What Are The Possible Grounds for Annulment?
So, the most frequently asked question is this one. First off, for void marriages, the grounds are fairly simple. If two people are closely related, under the age of consent for marriage, or were already married or in a civil partnership, the marriage is automatically invalid.
The law decrees that these marriages are invalid, so unless there’s an adjacent conflict going on, you don’t need to obtain official documents for it.
However, the grounds for voidable marriage annulment are more extensive and the processes for obtaining an annulment in each scenario can look different.
- Lack of lucid, informed consent: This stipulation covers a number of scenarios. For one, if one of the parties has a mental illness that prevents them from giving consent with complete comprehension, then the marriage may be voidable. Similarly, if one or both of the parties were extremely intoxicated (via alcohol or drugs) at the time of marriage, a lack of consent can be established, and the marriage can be annulled. Duress also qualifies as a reason for not being able to provide freely given consent for a marriage.
- Misinformation about a party’s fertility: If one of the parties misinforms the other about their fertility, then possible grounds for annulment may exist. However, this only works if there was misinformation and deception involved. If one of the parties was found to have known about their partner’s fertility (or lack thereof), then the marriage cannot be annulled.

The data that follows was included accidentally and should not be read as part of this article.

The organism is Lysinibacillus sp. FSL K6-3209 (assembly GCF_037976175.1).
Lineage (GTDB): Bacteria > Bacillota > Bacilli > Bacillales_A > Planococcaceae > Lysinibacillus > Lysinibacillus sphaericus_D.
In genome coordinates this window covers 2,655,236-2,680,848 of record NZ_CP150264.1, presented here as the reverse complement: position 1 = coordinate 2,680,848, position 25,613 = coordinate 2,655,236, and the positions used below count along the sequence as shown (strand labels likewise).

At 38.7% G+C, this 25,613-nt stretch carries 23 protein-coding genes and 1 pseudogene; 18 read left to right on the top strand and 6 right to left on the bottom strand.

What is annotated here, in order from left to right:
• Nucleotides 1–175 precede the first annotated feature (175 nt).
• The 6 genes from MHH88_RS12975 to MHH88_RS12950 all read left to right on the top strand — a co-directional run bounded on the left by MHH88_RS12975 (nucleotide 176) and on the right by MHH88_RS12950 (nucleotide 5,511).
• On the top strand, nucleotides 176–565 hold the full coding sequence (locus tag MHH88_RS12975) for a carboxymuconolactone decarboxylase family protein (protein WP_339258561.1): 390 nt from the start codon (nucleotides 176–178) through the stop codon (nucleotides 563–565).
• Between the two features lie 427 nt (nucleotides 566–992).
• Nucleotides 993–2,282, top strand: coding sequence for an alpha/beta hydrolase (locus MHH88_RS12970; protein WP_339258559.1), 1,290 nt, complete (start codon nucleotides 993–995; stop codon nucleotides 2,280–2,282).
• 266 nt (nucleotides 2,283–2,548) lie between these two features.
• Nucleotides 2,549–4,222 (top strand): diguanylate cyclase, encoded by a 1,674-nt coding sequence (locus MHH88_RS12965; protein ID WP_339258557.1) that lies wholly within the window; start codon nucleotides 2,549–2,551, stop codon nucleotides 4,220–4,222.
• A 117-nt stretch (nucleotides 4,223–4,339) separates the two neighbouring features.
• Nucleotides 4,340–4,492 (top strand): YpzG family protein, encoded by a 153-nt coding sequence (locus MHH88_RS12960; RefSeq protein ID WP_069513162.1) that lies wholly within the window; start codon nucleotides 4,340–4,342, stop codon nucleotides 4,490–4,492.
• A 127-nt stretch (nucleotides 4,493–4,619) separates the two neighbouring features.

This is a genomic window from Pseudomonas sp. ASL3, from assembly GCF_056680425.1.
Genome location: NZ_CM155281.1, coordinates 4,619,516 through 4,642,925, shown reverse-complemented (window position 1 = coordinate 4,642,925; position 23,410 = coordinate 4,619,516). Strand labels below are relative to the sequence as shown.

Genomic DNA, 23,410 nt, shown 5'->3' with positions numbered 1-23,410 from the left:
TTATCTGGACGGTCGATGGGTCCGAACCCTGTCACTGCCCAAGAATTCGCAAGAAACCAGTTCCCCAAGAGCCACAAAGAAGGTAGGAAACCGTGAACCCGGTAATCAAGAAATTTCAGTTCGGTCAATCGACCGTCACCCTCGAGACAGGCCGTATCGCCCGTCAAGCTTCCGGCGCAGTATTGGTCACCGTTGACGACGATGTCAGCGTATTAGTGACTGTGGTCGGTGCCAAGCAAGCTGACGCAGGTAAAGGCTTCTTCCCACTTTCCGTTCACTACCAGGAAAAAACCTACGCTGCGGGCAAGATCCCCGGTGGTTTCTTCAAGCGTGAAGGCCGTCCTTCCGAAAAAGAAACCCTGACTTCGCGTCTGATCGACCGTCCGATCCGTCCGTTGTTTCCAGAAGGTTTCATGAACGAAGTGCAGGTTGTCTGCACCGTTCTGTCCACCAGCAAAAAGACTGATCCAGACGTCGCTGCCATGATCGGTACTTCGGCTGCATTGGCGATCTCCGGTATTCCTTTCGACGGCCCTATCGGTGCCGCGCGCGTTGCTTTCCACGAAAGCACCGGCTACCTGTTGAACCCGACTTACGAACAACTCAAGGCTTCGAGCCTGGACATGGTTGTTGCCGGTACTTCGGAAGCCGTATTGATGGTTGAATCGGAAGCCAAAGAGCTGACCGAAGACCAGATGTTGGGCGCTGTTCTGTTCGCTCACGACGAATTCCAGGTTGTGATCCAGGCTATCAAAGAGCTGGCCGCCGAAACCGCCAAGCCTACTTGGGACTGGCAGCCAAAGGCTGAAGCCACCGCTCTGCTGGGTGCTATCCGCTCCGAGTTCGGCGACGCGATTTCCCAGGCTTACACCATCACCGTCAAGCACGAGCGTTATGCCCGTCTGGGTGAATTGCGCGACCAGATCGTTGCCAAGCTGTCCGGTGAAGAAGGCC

- Fraudulent conditions of marriage: If a party has misrepresented major facts or conditions of their life that could adversely affect the other party, the marriage can be considered for annulment. An example of this can be that the concealment of a drug abuse problem can impact greatly the life of the other person involved. If it can be proved that the second party had no idea about something like this, a marriage and family lawyer can successfully file for an annulment.
- Marriage was never consummated: This one is a little more complex than the others, as it can be hard to prove. One possible situation where this can be proven is if one party has a proven condition that prevents them from consummation the marriage entirely.
What Does the Annulment Process Look Like?
The process looks different in every state, which is why discussing the specifics of your case with a family lawyer will give you the best picture. Usually, a petition is filed by one party, and the other party is informed. They are given a choice to contest the petition, but if this doesn’t happen, a hearing takes place and a judge makes the decision based on the legality of the matter.
For example, in the state of New York, annulment law is very specific, and there is no time limitation. That means your resident Brooklyn Family Lawyer can take a look at your case and give you a decent idea of whether your petition has a decent chance or not.